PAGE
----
Three people had contact with the latest Ebola patient before she was isolated, said Dr. Tom Frieden, director of the Centers for Disease Control and Prevention in a phone briefing. They have not identified anyone else who has exhibited symptoms. However, this can change from "minute to minute, hour to hour," he said.
The latest Ebola patient, who is the second healthcare worker in Texas to test positive for the disease, will be transported to Emory University Hospital.
In a statement, Texas Health Presbyterian Hospital confirmed that the possibility of a transfer is being discussed. The hospital is consulting with Emory University Hospital in Atlanta and other health officials.
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"We will provide new information as decisions are made," the hospital said in the release.
The second healthcare worker who has contracted Ebola should not have traveled and violated CDC guidelines, said Dr. Frieden. The fact that the worker had high exposure to the deceased patient Thomas Eric Duncan should have been another indication to prohibit travel, he said. From now on, people being monitored will not be allowed to board a commercial flight.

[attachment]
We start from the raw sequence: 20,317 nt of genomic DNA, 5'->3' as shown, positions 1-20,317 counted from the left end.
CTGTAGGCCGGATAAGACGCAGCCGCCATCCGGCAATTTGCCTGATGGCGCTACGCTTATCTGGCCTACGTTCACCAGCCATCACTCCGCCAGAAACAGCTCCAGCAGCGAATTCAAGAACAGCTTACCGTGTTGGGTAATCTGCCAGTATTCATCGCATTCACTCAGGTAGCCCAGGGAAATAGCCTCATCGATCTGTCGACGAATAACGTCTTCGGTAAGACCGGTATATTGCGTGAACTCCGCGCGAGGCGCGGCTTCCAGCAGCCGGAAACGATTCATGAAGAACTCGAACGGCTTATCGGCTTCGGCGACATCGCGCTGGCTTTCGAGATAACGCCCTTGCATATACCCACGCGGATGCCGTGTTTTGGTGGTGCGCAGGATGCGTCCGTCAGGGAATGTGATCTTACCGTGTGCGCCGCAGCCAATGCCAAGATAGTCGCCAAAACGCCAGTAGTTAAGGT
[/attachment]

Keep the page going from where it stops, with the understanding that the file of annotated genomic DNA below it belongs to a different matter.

Sylvia Mathews Burwell, secretary of the Department of Health and Human Services, said that the CDC would send go-teams to hospitals that find new Ebola cases to ensure rapid response.
"We know how to stop this," said Burwell.
A second Dallas health-care worker has tested positive for Ebola, officials confirmed Wednesday, as they also asked 132 people who flew with that infected woman on a Frontier Airlines flight from Cleveland to Dallas on Monday to call the federal Centers for Disease Control.
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The woman's employer, Texas Health Presbyterian, is facing renewed criticism for its handling of Duncan's case, which also led to the infection of nurse Nina Pham, 26, who is also in isolation at the hospital.